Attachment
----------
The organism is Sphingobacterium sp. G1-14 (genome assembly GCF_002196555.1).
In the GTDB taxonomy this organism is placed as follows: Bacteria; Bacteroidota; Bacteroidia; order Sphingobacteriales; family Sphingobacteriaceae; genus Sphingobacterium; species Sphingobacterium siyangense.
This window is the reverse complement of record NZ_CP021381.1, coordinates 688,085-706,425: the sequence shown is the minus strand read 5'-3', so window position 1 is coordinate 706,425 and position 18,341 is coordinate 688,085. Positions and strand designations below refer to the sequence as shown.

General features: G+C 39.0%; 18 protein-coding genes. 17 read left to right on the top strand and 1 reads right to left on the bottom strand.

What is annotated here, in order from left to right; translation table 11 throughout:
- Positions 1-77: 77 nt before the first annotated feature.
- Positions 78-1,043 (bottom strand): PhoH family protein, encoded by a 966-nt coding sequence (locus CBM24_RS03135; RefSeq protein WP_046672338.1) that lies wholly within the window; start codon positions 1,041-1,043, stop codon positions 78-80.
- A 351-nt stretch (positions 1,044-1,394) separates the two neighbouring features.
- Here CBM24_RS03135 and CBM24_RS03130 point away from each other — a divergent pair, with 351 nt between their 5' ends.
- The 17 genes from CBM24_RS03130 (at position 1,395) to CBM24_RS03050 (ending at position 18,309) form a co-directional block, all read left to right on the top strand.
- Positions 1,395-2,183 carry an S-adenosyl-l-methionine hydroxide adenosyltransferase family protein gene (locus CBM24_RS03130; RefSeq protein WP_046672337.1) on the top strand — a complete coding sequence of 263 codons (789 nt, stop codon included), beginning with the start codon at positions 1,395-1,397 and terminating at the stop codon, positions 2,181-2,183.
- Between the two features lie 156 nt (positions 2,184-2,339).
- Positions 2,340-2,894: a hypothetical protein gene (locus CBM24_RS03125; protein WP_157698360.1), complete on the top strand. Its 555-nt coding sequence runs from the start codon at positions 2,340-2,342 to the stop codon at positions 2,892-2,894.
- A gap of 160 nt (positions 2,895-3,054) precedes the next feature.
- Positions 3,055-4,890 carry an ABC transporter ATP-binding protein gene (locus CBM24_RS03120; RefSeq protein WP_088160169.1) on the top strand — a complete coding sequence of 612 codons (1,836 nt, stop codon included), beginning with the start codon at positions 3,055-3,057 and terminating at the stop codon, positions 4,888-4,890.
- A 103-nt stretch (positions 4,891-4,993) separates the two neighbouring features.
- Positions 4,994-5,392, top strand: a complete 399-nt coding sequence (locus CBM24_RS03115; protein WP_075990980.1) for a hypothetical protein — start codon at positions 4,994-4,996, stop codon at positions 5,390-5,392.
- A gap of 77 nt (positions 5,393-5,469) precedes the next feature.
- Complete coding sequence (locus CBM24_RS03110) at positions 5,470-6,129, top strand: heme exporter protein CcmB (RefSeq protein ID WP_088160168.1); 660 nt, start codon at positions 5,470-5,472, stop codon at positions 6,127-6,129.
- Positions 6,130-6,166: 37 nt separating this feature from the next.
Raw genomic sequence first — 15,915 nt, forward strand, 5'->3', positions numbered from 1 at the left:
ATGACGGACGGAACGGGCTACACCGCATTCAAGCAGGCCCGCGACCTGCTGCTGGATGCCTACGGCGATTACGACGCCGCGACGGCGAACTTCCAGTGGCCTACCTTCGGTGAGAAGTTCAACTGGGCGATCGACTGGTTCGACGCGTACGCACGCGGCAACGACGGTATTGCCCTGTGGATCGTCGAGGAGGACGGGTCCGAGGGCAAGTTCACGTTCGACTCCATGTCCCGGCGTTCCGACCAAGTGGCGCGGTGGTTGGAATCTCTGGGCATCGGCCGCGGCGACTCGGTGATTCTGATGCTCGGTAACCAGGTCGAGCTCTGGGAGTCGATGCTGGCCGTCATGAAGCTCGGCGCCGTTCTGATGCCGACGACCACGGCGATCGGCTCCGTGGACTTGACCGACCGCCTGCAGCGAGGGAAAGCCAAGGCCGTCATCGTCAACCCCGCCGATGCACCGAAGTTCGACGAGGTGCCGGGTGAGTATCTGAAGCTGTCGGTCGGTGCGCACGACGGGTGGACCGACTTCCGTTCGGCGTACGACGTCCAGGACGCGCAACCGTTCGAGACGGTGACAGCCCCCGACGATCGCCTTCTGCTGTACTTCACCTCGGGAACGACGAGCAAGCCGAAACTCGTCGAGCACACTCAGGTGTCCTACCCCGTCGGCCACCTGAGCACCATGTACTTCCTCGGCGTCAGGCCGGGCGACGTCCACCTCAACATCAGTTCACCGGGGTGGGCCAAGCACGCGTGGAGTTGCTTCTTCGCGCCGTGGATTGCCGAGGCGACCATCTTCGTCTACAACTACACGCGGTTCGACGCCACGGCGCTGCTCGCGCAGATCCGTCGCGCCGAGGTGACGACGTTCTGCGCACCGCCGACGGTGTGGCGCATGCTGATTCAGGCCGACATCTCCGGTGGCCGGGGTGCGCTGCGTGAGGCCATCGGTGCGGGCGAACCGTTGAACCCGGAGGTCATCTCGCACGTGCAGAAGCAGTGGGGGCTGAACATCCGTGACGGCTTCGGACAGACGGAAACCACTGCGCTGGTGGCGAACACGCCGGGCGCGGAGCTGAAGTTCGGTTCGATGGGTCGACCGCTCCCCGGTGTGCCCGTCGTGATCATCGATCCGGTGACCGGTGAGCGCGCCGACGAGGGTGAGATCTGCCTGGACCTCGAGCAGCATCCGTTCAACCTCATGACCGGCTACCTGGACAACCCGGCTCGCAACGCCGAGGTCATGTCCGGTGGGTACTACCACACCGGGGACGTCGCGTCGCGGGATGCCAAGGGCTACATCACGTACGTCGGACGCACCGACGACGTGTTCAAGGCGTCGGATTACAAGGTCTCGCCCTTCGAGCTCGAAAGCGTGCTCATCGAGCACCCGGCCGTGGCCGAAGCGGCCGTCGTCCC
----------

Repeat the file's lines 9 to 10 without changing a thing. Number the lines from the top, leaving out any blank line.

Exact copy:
- Here CBM24_RS03135 and CBM24_RS03130 point away from each other — a divergent pair, with 351 nt between their 5' ends.
- The 17 genes from CBM24_RS03130 (at position 1,395) to CBM24_RS03050 (ending at position 18,309) form a co-directional block, all read left to right on the top strand.